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GIT SYSTEM

Lecture 9
Dr. Noor Jawad

Digestion and Absorption in the Gastrointestinal Tract

DIGESTION OF CARBOHYDRATES
Only three major sources of carbohydrates exist in the normal human diet. They are sucrose, which is the disaccharide known popularly as cane sugar; lactose, which is a disaccharide found in milk; and starches, which are large polysaccharides present in almost all non-animal foods, particularly in potatoes and different types of grains.

Digestion of Carbohydrates Begins in the Mouth and Stomach.

When food is chewed, it is mixed with saliva, which contains the digestive enzyme ptyalin (an α-amylase) secreted mainly by the parotid glands. This enzyme hydrolyzes starch into the disaccharide maltose and other small polymers of glucose that contain three to nine glucose molecules.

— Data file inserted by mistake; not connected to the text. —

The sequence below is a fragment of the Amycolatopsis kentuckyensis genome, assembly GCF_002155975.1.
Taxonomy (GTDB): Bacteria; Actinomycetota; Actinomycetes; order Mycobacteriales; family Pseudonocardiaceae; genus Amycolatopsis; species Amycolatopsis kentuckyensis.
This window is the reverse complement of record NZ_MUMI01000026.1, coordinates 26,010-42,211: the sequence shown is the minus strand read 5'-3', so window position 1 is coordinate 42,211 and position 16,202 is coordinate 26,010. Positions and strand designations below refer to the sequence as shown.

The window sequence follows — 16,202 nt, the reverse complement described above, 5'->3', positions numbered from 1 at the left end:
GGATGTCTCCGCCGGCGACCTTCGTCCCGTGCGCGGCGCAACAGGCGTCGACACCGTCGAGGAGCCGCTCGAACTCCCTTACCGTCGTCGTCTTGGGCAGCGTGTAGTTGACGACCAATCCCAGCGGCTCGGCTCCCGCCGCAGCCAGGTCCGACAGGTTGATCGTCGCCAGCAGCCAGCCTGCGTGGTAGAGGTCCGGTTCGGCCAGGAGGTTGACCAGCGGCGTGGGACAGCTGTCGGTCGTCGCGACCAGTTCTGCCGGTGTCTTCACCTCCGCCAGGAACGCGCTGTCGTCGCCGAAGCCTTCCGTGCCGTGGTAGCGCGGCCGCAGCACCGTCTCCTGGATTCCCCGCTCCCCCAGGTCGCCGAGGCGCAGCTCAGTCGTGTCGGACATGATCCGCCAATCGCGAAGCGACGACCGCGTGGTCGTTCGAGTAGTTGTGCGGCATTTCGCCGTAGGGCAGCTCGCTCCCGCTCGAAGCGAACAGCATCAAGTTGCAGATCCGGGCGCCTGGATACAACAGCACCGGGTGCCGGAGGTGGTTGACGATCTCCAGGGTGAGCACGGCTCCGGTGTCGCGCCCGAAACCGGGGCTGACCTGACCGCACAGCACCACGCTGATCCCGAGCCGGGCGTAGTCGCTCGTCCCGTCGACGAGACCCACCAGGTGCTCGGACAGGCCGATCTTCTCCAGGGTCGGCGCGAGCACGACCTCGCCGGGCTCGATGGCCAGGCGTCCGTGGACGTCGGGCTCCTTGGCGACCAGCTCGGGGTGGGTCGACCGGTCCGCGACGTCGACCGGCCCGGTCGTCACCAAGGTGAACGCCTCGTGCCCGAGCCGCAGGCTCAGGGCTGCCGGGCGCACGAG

However, the food remains in the mouth only a short time, so probably not more than 5 percent of all the starches will have become hydrolyzed by the time the food is swallowed.
Starch digestion sometimes continues in the body and fundus of the stomach for as long as 1 hour before the food becomes mixed with the stomach secretions.

Activity of the salivary amylase is then blocked by acid of the gastric secretions because the amylase is essentially inactive as an enzyme once the pH of the medium falls below about 4.0. Nevertheless, on average, before food and its accompanying saliva become completely mixed with the gastric secretions, as much as 30 to 40 percent of the starches will have been hydrolyzed, mainly to form maltose.

Digestion by Pancreatic Amylase.

Pancreatic secretion, like saliva, contains a large quantity of α-amylase that is almost identical in its function to the α-amylase of saliva but is several times as powerful. Therefore, within 15 to 30 minutes after the chyme empties from the stomach into the duodenum and mixes with pancreatic juice, virtually all the carbohydrates will have become digested.

DIGESTION OF PROTEINS

Dietary proteins are chemically long chains of amino acids bound together by peptide linkages.